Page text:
General Setup for Data Science Projects in Python

Before you begin your first data science project using Python, it’s helpful to make sure that your computer is properly set up for the task. I broke this process down into manageable steps to help you get get started.

Image by Renate Becker from Pixabay

This blog is part of a series of tutorials called Data in Day. Follow these tutorials to create your first end-to-end data science project in just one day. This is a fun easy project that will teach you the basics of setting up your computer for a data science project and introduce you to some of the most popular tools available. It is a great way to get acquainted with the data science workflow.

  1. General Setup for Data Science Projects with Python
  2. Virtual Environments I: Installing Pyenv with Homebrew
  3. Virtual Environments II: Creating a Virtual Environment with Pyenv and Installing Data Science Packages
  4. Jupyter Notebooks I: Getting Started with Jupyter Notebooks
  5. GitHub I: Getting Started with GitHub
  6. Pandas I: read_csv(), head(), tail(), info(), and describe()
  7. Pandas II: drop(), isna()
  8. Pandas III: value_counts(), duplicated(), min(), and max()

Note to readers: Since the internet is full of outdated advice, it’s wise to check when directions or solutions have been written. It’s also helpful to know what system and specifications the author was working on. I’m using an Apple MacBook Air, Early 2015 that is running macOS Catalina Version 10.15.7. So these instructions will apply to users with the same or fairly similar setup. If you’re using an older operating system these steps should still work, but there may be areas where adjustments are needed, which I will try to note.

I. Hello Python
Python will already be installed on your computer, but it’s fairly certain that it is outdated. If your Mac is from 2015 like mine is, it will likely come with Python 2.7.7 out of the box. To get started, you will need the newest version of Python installed on your system.

Navigate to python.org > Downloads > Mac OS X and download the current version (as of December 2020, 3.9.0). You can just use the graphical installer if you wish. The installer should launch as soon as package downloads, and once you’re through all of the red tape, you’ll have a new version of Python available for use.

python.org

II. Meet the Terminal
Go to your launchpad and select Other. There, you will find an app called Terminal. Open it up, and when it shows up in your dock, right click to keep it in the doc. You’re going to need it.

III. Using Bash in Terminal Install Homebrew, CLT and Xcode
You may already have Homebrew on your Mac, but if you do not open your web browser and head over to Homebrew.

Bash and Zsh
If you are using Mac OS Catalina or newer, you will need to switch the mini language in your terminal from Zsh to Bash to follow these instructions. This is easy, so don’t panic.

To find out if you are using Zsh or Bash, simply look at the text on the left side of the terminal. If it looks similar to the line below, it’s Zsh:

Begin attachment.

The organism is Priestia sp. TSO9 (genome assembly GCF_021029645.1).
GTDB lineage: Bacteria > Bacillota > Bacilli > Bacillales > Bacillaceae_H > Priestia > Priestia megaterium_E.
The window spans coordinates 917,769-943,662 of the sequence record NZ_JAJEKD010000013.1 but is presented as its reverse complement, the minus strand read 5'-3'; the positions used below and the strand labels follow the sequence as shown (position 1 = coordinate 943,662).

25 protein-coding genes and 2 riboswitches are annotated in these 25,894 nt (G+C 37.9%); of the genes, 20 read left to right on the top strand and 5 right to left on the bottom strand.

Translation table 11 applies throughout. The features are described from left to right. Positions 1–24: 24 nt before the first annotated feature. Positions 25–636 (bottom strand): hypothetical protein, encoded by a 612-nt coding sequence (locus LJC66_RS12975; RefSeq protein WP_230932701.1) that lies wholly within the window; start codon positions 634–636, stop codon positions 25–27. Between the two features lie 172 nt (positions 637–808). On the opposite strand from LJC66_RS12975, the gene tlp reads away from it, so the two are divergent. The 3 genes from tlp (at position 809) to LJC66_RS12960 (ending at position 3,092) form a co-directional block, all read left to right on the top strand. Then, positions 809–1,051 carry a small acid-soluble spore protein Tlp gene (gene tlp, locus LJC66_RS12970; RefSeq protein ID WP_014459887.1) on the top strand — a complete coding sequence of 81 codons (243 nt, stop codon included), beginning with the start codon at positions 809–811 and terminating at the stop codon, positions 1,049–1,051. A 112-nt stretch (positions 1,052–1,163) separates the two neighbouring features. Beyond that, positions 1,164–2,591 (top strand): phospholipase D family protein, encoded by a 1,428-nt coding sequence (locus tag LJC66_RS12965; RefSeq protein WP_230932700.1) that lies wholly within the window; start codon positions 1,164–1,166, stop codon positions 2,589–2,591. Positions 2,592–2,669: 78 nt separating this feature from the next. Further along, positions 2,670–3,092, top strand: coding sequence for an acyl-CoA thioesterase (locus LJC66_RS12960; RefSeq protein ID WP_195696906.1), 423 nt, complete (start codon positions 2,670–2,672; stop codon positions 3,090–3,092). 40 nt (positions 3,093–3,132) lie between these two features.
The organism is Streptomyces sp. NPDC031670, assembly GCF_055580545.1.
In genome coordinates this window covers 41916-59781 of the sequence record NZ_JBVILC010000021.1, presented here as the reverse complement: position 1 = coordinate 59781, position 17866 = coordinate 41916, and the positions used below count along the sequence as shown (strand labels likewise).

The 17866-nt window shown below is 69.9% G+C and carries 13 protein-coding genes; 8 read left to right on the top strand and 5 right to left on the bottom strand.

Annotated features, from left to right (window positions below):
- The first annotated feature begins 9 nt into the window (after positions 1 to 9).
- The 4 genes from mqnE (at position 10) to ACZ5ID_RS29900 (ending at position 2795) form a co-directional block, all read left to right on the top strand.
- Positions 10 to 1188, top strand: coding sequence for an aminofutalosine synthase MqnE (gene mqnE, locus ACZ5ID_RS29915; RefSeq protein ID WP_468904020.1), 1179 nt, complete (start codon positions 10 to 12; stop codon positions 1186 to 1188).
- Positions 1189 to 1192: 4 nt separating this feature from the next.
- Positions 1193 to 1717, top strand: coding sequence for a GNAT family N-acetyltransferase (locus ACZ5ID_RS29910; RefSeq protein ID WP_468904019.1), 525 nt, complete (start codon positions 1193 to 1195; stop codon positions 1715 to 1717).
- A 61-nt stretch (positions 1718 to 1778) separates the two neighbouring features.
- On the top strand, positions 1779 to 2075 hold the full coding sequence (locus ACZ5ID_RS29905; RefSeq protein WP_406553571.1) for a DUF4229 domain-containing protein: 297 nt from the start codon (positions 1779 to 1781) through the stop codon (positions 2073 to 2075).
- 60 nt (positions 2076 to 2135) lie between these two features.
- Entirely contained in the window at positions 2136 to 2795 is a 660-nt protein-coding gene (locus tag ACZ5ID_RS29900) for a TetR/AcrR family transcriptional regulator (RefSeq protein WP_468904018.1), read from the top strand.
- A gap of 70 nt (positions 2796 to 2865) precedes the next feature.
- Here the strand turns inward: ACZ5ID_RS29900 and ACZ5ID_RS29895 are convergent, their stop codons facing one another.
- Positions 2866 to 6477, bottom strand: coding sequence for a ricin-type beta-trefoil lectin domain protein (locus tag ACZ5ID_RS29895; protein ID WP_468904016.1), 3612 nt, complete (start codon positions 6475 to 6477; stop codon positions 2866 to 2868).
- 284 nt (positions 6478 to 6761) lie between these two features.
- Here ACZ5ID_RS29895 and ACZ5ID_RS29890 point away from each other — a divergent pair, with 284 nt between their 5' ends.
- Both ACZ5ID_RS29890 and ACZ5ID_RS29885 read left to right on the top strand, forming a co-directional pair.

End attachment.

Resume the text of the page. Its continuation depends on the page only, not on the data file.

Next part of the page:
my-computer%

If it looks like this, it’s Bash:

my-computer$

The difference is that Zsh will use % and Bash will use $.

To switch to Bash simply enter:

bash

The computer will return instructions to switch back to Zsh if you wish later on. From now on, when you see a code box with a $ before the command, you’ll know that the command is Bash.

Your screen should look something like this:

Command Line Tools (CLT) for Xcode
Homebrew requires that this package be installed on your system in order to use Homebrew. We are going to do this, but first we have to set up the terminal just right.

To install Command Line Tools, enter:

$ xcode-select — install

It might take a little while for everything to download. Follow the instructions of any prompts if they happen to pop up along the way.

Homebrew
Now, you can move onto installing Homebrew by entering the following:

$ mkdir homebrew && curl -L https://github.com/Homebrew/brew/tarball/master | tar xz — strip 1 -C homebrew

This will automatically install Homebrew inside your /usr/local directory.

IV. Using Homebrew to Install Python & Pip
Homebrew has been installed, and now it’s time to make sure that Homebrew has its very own Python. There are going to be a lot of different versions of Python on your computer. This step is making sure that your package manager is connected to its own version.

Python and Pip

To install the latest version of Python with Homebrew, enter the following:

brew install python 

Homebrew will install its own copy of the newest version of Python. Pip is a package manager included when you download Python. The reason why Homebrew and other programs, packages, and apps need their own version of Python is because the Python that is already on your Mac is there for a reason. Altering or removing it can really mess up your computer and make it unusable unless you do a hard reset.

V. What Did We Do?
1. Verified what machine and OS you are using.
2. Installed the newest version of Python to date.
3. Introduced ourselves to the terminal.
4. Learned how to switch from Zsh to Bash, and how to tell which one we are using.
5. Installed Xcode, and subsequently Command Line Tools.
6. Installed Homebrew
7. Installed a version of Python especially for Homebrew, using Homebrew.

Now you have your foundational package management set up that we will build upon to set up your data science environments. Next, you can follow this tutorial to create a virtual environment for your project.

🐍 Python Enthusiast 🐼 Pandas Aficionado ⭐ Experience NLP using SpaCy and NLTK 🔎 Relentlessly curious 👩🏻‍💻

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